Venues and Institutions dedicated to showcasing international connections:

Our attendees were treated to events at Port San Antonio, the International Center and the Institute of Texan Cultures.  One of the conference tour options was visiting the public art pieces that celebrate diversity, including a number of locations that speak to the Sister City relationships such as the Kumamoto En Garden and the Korean Pavilion. A brick-and-mortar investment or public display of those global relationships takes the strategy from paper to real life.  They are concrete evidence and constant reminders that those connections exist.

Japanese Tea Gardern
The Japanese Tea Garden within the San Antonio Botanical Garden. Courtesy photo.

Create an atmosphere that embraces all cultures:

Admittedly, my time in San Antonio was limited. I came for a conference, stayed at a wonderful hotel, and strolled about downtown in the tourist/convention area. None the less, in just three days, I saw cultures embraced and recognized to a degree that presented a city brand of inclusion.  That was my perception from the time I checked out the festival of cuisines along the River Walk to observing the diversity of conference speakers engaged in international initiatives in the city. What I witnessed was not that these groups were operating in their own silos or communities but that they were a part of the message and strategy of San Antonio’s drive to be a global city.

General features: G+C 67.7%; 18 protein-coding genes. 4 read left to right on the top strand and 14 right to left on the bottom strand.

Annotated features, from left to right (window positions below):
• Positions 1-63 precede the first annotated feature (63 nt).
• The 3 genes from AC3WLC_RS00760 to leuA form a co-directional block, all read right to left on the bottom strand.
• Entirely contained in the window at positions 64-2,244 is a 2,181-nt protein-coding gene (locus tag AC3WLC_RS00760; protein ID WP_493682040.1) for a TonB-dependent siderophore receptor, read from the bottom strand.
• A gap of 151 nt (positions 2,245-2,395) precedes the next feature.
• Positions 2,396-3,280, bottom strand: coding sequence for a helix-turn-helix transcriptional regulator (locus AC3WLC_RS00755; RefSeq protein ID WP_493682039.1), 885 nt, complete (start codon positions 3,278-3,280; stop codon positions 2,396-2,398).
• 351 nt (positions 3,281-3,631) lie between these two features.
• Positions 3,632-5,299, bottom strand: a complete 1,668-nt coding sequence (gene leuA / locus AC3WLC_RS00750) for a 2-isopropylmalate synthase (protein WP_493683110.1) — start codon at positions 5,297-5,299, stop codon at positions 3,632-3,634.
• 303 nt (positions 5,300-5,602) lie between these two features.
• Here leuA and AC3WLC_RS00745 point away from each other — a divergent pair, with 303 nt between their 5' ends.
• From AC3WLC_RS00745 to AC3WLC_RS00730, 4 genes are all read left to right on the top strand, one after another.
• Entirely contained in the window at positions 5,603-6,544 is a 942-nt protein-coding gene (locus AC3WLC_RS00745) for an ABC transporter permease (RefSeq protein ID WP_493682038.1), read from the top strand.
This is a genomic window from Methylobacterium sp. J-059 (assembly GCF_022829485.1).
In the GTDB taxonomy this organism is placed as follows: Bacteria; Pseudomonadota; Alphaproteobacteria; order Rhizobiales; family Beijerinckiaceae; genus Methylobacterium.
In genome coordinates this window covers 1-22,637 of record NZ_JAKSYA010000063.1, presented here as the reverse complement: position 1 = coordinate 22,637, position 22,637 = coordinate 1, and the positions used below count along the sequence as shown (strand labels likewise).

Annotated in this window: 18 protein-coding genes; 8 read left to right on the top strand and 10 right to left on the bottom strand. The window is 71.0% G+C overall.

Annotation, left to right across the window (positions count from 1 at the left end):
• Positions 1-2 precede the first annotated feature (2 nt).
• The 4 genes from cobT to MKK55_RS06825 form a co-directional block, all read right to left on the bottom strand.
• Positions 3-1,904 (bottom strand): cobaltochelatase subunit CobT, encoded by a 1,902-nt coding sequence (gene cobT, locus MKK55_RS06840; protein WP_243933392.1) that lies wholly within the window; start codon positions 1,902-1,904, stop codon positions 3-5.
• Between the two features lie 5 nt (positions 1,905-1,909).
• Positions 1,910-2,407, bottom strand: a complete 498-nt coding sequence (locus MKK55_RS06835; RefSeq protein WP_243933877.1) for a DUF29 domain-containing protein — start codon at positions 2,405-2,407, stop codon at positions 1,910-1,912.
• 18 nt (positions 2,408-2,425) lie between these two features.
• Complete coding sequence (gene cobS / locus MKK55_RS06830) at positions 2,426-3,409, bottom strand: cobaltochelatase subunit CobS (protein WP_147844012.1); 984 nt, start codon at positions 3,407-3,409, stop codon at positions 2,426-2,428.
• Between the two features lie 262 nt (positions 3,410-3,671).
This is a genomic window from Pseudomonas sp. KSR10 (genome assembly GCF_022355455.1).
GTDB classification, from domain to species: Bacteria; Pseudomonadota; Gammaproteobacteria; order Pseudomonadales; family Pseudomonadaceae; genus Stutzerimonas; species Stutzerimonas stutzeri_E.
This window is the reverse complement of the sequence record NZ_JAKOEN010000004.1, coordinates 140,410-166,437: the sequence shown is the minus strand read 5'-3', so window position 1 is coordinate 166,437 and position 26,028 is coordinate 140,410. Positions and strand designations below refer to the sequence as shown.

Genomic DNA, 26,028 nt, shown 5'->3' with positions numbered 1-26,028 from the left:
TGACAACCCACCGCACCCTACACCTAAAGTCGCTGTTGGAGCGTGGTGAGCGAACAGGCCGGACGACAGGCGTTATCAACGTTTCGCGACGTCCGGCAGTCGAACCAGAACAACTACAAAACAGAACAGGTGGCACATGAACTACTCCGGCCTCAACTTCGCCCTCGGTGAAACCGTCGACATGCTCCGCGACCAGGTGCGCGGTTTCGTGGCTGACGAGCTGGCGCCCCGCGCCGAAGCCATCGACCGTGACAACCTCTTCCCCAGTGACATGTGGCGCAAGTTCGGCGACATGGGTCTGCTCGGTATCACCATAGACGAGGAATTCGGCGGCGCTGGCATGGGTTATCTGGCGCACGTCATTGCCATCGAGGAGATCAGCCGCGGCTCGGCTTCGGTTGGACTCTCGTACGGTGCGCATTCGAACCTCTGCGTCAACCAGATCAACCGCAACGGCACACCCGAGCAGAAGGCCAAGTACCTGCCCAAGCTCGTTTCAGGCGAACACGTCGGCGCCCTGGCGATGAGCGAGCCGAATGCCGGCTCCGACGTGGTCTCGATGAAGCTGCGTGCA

I experienced a city that does globalism well and I appreciated that.

As I continue to explore how cities can leverage their Sister City relationships, I look forward to sharing my San Antonio observations. Three days was not nearly enough time so I look forward to a return visit when I can stay longer and experience even more of the city.

Carla Walker is a strategic communications and PR expert based in Cincinnati with a passion for global connectivity. After more than 15 years working in government relations, communications and stakeholder engagement with elected leaders at the local, state, national and international levels, she launched her consultancy group think BIG strategies. She holds a BS from the University of Cincinnati, an M.S. from the University of Florida and an M.P.A. from the Kennedy School of Government at Harvard. In addition to serving on the national SCI Board, she is a Trustee for the Greater Cincinnati World Affairs Council and a member of the Ohio Advisory Board for the US Global Leadership Coalition.

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Iris Dimmick

Senior Reporter Iris Dimmick covers public policy pertaining to social issues, ranging from affordable housing and economic disparity to policing reform and workforce development. Contact her at iris@sareport.org